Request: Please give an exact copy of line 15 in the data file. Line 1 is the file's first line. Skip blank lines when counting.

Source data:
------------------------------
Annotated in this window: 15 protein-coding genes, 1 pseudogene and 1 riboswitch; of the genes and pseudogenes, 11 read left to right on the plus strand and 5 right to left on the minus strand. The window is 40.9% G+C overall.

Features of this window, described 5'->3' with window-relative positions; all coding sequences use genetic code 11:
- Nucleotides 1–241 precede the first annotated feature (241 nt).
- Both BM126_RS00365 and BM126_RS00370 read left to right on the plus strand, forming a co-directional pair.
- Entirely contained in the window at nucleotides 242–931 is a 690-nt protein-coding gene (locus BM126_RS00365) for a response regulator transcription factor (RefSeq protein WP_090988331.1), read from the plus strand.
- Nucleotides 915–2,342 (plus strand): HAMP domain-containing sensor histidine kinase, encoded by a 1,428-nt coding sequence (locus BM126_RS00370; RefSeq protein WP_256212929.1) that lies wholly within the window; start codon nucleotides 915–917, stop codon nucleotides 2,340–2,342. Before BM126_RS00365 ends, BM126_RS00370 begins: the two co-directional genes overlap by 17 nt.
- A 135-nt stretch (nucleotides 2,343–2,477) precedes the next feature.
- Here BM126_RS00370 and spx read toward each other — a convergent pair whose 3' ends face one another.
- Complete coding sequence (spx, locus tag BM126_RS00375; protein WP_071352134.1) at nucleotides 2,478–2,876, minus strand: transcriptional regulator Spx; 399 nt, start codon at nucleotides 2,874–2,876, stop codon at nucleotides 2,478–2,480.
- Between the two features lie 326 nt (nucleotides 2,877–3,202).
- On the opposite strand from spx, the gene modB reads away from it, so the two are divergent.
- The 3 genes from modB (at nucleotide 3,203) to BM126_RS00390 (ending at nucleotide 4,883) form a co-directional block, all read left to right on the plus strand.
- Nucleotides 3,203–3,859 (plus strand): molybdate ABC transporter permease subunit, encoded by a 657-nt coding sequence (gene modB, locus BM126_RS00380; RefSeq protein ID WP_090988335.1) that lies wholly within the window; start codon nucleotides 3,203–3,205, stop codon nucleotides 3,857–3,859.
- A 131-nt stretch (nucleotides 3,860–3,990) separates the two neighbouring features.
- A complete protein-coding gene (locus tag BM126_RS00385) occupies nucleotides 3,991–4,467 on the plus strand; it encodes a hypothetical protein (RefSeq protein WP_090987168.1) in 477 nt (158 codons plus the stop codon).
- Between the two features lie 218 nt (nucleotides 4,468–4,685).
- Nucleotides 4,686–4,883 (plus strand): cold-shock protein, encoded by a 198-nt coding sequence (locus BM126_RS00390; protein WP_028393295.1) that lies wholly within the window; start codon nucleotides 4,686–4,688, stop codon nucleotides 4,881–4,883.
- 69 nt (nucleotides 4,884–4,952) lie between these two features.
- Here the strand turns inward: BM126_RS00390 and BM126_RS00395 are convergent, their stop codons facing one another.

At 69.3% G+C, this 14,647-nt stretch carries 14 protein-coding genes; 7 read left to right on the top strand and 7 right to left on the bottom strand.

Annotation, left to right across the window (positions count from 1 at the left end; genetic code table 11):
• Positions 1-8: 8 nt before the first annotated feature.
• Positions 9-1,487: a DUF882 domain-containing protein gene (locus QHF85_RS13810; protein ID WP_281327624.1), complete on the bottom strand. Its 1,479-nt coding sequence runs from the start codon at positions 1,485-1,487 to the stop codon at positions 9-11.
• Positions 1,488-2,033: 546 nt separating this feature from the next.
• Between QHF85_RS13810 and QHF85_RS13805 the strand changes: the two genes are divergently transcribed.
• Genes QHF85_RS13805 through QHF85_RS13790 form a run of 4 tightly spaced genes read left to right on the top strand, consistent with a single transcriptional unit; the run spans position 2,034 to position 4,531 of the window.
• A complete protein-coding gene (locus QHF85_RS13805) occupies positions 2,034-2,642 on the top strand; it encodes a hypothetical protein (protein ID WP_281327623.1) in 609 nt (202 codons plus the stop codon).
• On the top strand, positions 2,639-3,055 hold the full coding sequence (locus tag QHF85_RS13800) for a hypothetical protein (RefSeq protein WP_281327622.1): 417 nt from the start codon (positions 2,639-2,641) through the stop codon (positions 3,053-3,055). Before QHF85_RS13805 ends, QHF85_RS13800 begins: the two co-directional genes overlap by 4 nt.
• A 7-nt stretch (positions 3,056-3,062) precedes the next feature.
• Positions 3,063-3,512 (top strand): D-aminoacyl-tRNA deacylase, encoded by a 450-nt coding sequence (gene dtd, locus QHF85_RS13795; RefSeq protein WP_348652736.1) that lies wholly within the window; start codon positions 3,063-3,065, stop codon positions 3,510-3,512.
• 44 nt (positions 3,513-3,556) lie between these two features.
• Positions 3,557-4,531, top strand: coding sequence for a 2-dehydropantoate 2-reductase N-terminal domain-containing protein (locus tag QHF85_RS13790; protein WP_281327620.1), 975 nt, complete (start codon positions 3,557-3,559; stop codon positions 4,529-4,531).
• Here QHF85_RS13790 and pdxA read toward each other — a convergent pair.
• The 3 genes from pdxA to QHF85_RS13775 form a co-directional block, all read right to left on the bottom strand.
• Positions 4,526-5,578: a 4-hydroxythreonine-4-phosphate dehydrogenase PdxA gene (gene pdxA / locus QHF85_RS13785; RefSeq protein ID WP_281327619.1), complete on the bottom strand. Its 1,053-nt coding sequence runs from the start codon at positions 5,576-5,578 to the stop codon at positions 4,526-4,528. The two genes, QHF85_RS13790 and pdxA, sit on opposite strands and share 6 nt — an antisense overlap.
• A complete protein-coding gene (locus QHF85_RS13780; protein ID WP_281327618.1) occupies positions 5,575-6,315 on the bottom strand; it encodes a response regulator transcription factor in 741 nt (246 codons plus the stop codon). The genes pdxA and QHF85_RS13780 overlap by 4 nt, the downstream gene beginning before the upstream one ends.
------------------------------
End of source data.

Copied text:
- A complete protein-coding gene (locus tag BM126_RS00385) occupies nucleotides 3,991–4,467 on the plus strand; it encodes a hypothetical protein (RefSeq protein WP_090987168.1) in 477 nt (158 codons plus the stop codon).